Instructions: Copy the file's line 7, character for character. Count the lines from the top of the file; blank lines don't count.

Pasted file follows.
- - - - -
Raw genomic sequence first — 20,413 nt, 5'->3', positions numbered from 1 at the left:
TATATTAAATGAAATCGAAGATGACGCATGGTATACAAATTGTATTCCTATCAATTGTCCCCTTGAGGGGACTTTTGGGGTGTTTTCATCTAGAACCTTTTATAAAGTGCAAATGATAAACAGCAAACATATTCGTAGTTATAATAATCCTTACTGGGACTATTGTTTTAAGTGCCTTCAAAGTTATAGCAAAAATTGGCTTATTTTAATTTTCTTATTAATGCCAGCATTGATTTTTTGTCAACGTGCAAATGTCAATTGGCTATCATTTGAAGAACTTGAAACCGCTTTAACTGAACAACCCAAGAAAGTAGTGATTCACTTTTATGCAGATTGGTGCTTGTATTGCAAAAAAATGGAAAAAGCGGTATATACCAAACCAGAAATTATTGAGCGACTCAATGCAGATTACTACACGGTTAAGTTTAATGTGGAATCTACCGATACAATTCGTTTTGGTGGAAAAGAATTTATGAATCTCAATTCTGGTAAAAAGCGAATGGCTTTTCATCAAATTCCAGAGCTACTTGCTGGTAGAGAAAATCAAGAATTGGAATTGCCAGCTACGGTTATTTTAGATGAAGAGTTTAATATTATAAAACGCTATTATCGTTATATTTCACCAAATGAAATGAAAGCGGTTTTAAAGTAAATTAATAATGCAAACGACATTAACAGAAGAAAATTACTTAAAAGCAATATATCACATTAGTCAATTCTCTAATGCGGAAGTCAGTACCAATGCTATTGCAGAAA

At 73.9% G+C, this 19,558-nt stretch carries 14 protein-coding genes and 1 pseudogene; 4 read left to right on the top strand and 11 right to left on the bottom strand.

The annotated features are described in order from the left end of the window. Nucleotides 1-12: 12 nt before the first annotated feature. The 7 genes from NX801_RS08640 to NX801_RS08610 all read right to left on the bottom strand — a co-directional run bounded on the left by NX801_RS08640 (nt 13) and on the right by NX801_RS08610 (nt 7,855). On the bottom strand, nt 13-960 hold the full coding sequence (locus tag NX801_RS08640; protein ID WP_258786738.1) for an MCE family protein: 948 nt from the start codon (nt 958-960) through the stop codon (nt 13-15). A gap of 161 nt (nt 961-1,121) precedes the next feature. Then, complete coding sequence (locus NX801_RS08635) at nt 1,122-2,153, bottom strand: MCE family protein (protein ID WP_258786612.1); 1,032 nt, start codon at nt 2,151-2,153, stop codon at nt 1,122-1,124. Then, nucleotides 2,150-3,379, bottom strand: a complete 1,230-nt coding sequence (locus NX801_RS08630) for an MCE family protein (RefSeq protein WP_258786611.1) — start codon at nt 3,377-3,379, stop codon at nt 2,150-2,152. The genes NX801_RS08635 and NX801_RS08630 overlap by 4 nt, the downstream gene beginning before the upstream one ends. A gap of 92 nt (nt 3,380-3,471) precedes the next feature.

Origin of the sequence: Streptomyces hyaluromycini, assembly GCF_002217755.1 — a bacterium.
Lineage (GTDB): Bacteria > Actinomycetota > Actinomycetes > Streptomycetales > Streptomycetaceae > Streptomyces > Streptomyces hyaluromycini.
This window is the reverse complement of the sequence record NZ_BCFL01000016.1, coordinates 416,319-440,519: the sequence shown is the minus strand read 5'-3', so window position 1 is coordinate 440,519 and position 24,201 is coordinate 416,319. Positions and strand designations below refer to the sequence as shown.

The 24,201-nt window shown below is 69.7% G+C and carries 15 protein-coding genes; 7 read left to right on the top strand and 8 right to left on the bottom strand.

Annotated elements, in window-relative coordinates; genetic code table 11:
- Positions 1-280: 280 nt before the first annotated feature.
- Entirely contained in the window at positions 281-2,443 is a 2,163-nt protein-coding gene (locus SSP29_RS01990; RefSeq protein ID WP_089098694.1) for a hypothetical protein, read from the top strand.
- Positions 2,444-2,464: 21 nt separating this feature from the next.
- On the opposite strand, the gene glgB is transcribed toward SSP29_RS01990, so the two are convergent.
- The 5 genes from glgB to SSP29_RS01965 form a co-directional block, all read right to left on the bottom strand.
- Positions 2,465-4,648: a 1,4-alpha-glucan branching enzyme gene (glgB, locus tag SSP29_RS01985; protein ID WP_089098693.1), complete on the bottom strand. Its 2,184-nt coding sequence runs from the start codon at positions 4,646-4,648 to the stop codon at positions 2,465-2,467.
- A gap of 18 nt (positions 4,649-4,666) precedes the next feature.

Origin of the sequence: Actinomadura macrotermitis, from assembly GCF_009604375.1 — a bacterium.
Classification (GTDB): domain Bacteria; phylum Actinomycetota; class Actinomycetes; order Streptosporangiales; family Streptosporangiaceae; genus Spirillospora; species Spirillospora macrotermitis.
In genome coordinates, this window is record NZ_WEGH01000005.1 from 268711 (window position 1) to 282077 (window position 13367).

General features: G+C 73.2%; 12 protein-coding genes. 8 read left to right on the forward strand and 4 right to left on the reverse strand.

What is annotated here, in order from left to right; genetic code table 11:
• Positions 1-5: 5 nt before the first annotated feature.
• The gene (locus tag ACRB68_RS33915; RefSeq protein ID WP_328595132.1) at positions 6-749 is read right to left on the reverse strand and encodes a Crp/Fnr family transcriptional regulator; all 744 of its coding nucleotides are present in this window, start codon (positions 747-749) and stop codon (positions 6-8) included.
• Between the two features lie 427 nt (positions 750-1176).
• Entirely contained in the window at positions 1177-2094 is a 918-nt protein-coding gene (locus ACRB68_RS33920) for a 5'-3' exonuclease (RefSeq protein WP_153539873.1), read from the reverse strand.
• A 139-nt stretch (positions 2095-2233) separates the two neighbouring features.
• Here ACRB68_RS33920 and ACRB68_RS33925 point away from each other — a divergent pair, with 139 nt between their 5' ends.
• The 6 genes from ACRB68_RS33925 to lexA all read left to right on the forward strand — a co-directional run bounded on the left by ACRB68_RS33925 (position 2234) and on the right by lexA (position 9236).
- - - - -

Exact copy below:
This window is the reverse complement of the sequence record NZ_BCFL01000016.1, coordinates 416,319-440,519: the sequence shown is the minus strand read 5'-3', so window position 1 is coordinate 440,519 and position 24,201 is coordinate 416,319. Positions and strand designations below refer to the sequence as shown.